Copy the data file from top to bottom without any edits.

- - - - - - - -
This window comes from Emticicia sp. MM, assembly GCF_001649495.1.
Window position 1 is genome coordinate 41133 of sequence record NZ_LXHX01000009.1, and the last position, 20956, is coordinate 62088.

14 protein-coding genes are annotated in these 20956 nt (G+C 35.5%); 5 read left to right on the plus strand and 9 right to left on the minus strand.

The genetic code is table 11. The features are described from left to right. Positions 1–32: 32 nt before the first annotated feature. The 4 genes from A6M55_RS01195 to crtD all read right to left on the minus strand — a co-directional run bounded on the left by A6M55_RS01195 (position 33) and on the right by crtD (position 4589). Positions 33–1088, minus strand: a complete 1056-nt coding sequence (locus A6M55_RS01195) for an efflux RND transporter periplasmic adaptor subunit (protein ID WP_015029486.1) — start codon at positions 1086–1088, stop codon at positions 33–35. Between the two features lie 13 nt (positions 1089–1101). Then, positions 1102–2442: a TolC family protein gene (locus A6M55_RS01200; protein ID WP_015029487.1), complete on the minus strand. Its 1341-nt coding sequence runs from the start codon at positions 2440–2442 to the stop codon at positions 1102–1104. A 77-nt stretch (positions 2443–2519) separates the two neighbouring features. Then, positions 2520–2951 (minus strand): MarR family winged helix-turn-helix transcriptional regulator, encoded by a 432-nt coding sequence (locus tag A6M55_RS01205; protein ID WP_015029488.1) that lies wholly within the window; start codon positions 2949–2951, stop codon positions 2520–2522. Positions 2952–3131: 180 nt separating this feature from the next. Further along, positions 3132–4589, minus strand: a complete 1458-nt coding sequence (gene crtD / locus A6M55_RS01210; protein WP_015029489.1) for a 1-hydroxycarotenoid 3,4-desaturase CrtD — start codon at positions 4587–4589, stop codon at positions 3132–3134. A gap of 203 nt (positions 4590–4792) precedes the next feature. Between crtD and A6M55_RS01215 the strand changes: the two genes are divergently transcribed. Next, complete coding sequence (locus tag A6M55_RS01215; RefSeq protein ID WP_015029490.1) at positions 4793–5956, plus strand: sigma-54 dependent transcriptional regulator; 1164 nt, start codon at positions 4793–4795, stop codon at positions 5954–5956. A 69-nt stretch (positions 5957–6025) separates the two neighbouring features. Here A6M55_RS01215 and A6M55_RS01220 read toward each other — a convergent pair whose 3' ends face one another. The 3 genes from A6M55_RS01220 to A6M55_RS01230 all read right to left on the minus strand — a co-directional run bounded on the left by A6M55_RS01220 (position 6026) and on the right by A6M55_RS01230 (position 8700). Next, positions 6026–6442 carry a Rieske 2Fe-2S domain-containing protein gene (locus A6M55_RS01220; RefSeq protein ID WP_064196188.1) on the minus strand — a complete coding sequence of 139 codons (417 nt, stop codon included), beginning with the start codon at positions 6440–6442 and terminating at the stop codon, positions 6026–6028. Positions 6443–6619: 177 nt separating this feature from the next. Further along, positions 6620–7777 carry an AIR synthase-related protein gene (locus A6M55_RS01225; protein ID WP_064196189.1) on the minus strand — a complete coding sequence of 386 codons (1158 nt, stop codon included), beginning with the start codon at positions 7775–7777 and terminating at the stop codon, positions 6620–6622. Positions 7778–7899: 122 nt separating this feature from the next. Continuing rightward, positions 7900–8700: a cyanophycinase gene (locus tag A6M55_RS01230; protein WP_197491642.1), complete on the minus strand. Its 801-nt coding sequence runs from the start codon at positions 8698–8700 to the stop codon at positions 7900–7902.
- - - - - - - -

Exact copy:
This window comes from Emticicia sp. MM, assembly GCF_001649495.1.
Window position 1 is genome coordinate 41133 of sequence record NZ_LXHX01000009.1, and the last position, 20956, is coordinate 62088.

14 protein-coding genes are annotated in these 20956 nt (G+C 35.5%); 5 read left to right on the plus strand and 9 right to left on the minus strand.

The genetic code is table 11. The features are described from left to right. Positions 1–32: 32 nt before the first annotated feature. The 4 genes from A6M55_RS01195 to crtD all read right to left on the minus strand — a co-directional run bounded on the left by A6M55_RS01195 (position 33) and on the right by crtD (position 4589). Positions 33–1088, minus strand: a complete 1056-nt coding sequence (locus A6M55_RS01195) for an efflux RND transporter periplasmic adaptor subunit (protein ID WP_015029486.1) — start codon at positions 1086–1088, stop codon at positions 33–35. Between the two features lie 13 nt (positions 1089–1101). Then, positions 1102–2442: a TolC family protein gene (locus A6M55_RS01200; protein ID WP_015029487.1), complete on the minus strand. Its 1341-nt coding sequence runs from the start codon at positions 2440–2442 to the stop codon at positions 1102–1104. A 77-nt stretch (positions 2443–2519) separates the two neighbouring features. Then, positions 2520–2951 (minus strand): MarR family winged helix-turn-helix transcriptional regulator, encoded by a 432-nt coding sequence (locus tag A6M55_RS01205; protein ID WP_015029488.1) that lies wholly within the window; start codon positions 2949–2951, stop codon positions 2520–2522. Positions 2952–3131: 180 nt separating this feature from the next. Further along, positions 3132–4589, minus strand: a complete 1458-nt coding sequence (gene crtD / locus A6M55_RS01210; protein WP_015029489.1) for a 1-hydroxycarotenoid 3,4-desaturase CrtD — start codon at positions 4587–4589, stop codon at positions 3132–3134. A gap of 203 nt (positions 4590–4792) precedes the next feature. Between crtD and A6M55_RS01215 the strand changes: the two genes are divergently transcribed. Next, complete coding sequence (locus tag A6M55_RS01215; RefSeq protein ID WP_015029490.1) at positions 4793–5956, plus strand: sigma-54 dependent transcriptional regulator; 1164 nt, start codon at positions 4793–4795, stop codon at positions 5954–5956. A 69-nt stretch (positions 5957–6025) separates the two neighbouring features. Here A6M55_RS01215 and A6M55_RS01220 read toward each other — a convergent pair whose 3' ends face one another. The 3 genes from A6M55_RS01220 to A6M55_RS01230 all read right to left on the minus strand — a co-directional run bounded on the left by A6M55_RS01220 (position 6026) and on the right by A6M55_RS01230 (position 8700). Next, positions 6026–6442 carry a Rieske 2Fe-2S domain-containing protein gene (locus A6M55_RS01220; RefSeq protein ID WP_064196188.1) on the minus strand — a complete coding sequence of 139 codons (417 nt, stop codon included), beginning with the start codon at positions 6440–6442 and terminating at the stop codon, positions 6026–6028. Positions 6443–6619: 177 nt separating this feature from the next. Further along, positions 6620–7777 carry an AIR synthase-related protein gene (locus A6M55_RS01225; protein ID WP_064196189.1) on the minus strand — a complete coding sequence of 386 codons (1158 nt, stop codon included), beginning with the start codon at positions 7775–7777 and terminating at the stop codon, positions 6620–6622. Positions 7778–7899: 122 nt separating this feature from the next. Continuing rightward, positions 7900–8700: a cyanophycinase gene (locus tag A6M55_RS01230; protein WP_197491642.1), complete on the minus strand. Its 801-nt coding sequence runs from the start codon at positions 8698–8700 to the stop codon at positions 7900–7902.